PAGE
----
Wildlife Review 2022 - Mammals, Reptiles, Amphibians and Fish
Onshore the highlight was the on the second Badger since 2017 in Feb & May at least, but as with most records of this species, the only evidence of its presence were footprints, droppings and digging. One was however seen on the mainland very close to the Recording Area in autumn. The continued presence of Hedgehogwas confirmed with a rare sighting in late May.
As above the majority of species to be found onsite mostly go unseen, except for the once ubiquitous Rabbit. Tragically this species continues to decline, with a combination of VHD and Myxomatosis hitting the population every year. The loss of this species has a considerable negative aspect, the lack of grazing pressure damaging the grassland and the lack of ground disturbance impacts a wide range of plants and invertebrates.
Rodents, by their nature tend to remain hidden, Water Vole frequent the Main Pond and Golf Course ditches, but are rarely seen; the first sighting of the year was on 28 Jan. With a near omnipresent Kestrel and other predators, smaller rodents kept in cover.
Presumed Wood Mouse - Alan Keatley
Records included Wood Mouse on 2 Feb and 10 Nov, Bank Vole on 26 Mar, and a Field Vole on 2 Sep. Similarly sightings of Brown Rat on 15 Jan and 14 Sep certainly under represented their presence. Several Common and Pygmy Shrew were found during the year, but no sign of any Water Shrew, the dry conditions may have been a factor.
Once a vagrant to the Warren, Grey Squirrelis now just about annual. Unusually this year's visit was in spring, an individual running around the go-kart track on 27 May, luckily it was closed at the time!
Grey Squirrel - Alan Keatley
Like their prey, predators tend to be secretive. Sightings were few, but their presence is given away by footprints in the sand. There were only around half a dozen reported Fox sightings through the year and none after September, This year there were no active Fox dens on site, but one was suspected on the Railway Embankment.The only Stoat was seen on 27 Feb, with the only Weasel on 13 Sep but there were plenty of footprints to be found on the Dune Ridge. The airborne predator Common Pipistrelle were first seen hunting over the Main Pond on 27 Mar, with nightly movements onto the Warren but no evidence of on-site roosts.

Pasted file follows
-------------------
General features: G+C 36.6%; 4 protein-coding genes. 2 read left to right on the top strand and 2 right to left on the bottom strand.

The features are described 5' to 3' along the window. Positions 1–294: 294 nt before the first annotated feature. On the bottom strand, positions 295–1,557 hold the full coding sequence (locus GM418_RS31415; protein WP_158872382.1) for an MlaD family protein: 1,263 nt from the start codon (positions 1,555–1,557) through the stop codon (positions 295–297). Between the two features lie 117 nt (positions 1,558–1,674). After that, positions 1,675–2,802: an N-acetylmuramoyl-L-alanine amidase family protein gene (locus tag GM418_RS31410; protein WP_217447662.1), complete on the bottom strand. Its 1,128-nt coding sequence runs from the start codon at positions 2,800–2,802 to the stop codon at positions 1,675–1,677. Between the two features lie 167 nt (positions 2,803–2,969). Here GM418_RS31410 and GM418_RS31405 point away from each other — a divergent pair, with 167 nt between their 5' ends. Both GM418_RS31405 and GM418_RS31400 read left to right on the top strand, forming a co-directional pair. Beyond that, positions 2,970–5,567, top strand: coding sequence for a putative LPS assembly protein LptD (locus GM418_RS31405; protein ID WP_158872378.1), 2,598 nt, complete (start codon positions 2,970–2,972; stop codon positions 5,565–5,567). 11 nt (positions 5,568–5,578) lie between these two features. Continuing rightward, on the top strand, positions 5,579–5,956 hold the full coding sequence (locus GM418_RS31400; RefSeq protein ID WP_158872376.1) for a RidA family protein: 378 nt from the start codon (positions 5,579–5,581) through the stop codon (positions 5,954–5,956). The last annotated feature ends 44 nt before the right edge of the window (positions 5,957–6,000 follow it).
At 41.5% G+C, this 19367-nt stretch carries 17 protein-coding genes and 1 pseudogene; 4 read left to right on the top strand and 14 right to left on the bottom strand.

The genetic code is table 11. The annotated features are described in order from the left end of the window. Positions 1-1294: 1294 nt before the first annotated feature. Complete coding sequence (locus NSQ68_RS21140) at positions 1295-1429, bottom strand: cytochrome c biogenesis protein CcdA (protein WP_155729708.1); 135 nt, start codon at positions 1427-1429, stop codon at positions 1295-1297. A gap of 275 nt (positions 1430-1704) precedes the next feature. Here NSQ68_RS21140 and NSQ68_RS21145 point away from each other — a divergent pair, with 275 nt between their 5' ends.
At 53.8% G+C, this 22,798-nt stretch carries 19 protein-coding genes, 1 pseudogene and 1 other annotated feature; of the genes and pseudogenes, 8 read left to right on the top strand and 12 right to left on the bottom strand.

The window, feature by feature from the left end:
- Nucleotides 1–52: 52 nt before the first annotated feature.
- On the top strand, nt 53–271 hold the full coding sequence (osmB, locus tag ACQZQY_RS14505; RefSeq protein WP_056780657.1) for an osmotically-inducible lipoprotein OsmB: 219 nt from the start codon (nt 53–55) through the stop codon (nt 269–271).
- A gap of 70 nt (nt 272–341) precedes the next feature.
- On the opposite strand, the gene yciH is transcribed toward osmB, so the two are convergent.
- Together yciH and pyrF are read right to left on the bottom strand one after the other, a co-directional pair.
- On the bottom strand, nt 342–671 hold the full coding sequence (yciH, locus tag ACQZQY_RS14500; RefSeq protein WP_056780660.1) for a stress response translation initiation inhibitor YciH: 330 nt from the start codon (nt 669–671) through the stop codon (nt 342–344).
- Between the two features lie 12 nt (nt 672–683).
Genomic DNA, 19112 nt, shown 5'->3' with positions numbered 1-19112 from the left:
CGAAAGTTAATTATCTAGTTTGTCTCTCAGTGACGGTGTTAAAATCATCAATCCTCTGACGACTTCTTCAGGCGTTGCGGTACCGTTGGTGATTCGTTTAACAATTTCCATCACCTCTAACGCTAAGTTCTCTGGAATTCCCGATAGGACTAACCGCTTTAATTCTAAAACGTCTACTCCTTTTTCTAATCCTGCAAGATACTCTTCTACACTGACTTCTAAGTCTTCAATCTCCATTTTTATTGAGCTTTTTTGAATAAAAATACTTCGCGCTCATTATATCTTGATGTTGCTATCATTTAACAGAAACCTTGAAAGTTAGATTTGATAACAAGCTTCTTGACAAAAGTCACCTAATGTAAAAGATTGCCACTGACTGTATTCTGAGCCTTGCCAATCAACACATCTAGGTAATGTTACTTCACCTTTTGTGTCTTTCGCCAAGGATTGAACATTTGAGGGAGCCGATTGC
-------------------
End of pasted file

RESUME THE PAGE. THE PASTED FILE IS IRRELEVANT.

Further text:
Marine mammals were frequently seen, with up to three Grey Seal present throughout the year and their vocal courtship echoing around the estuary in November. Common Seal are far less frequent with sightings of presumably the individual on 15 Sep, 12 Nov and 10 Dec.
Grey Seal - Alan Keatley
Cetaceans remain occasional with Common Dolphin sightings on the up compared with several years ago. Numbers are always difficult to assess; the first was on 3 Jan, but a pod of at least five were seen on 10 Feb, with fifteen on 8 Jun. A Bottle-nosed Dolphin on 3 Aug was the first since 2019. Although annual, the only reports of Harbour Porpoise were in March and December.
Common Dolphin - Alan Keatley
It was a good year for breeding Common Toad with hundreds of toadlets present around the Main Pond on 30 Apr, with masses of young toads throughout the meadows and woodland. This provided a useful food source for breeding birds especially Moorhen and Blackbird. Common Frog remain scarce but have become numerous over recent years with a few individuals seen from 4 Mar. The only newts seen were presumed Smooth Newt seen on occasion when caught by Little Grebe on the Main Pond.
The warm, dry conditions favoured two of the Warren's lizard species. The first Sand Lizard were out of hibernation on the early date of 17 Feb with Common Lizard first reported on 12 Mar.
Sand Lizard - Alan Keatley
Sightings of Sand Lizard were made throughout the summer, in low numbers but on the hottest days retreated to cover. Common Lizard prefer the more vegetated areas, and one on the late date of 28 Oct was most likely seeking a place to hibernate.
Common Lizard - Alan Keatley
There were no sightings of Slow-worm this year, their favoured food of slugs, snails and earthworms impacted by the conditions.
Some observations, not unexpectedly come from fish caught by predators with terns, Osprey, and Kingfisher helping out. Others are seen in situ, via fishermen or found washed up on the beach.
A Dab was providing a meal for a Cormorant on 15 Jan, with Greater Pipefish doing the same for a Shag on 2 May. At the Main Pond, Rudd were attracting Kingfisher and Grey Heron and also provided food for growing Little Grebe chicks. Back offshore lots of Lesser Sandeel were being caught by Sandwich Tern from 7 Jul to feed their accompanying juveniles, whilst in the estuary the larger Thick-lipped Grey Mullet caught the eye of hunting Ospreys.
Common Sprat - Kevin Rylands
Other sea fish recorded included Lesser-spotted Dogfish, Sea Bass, Plaice and Flounder, with Starry Smooth-hound feeding in the estuary shallows on 22 Sep. Large numbers of Common Sprat were present in late September, drawing in large numbers of gulls. The highlight though was an Atlantic Bluefin Tuna breaching offshore on 7 Aug, continuing the recent sightings of this impressive fish.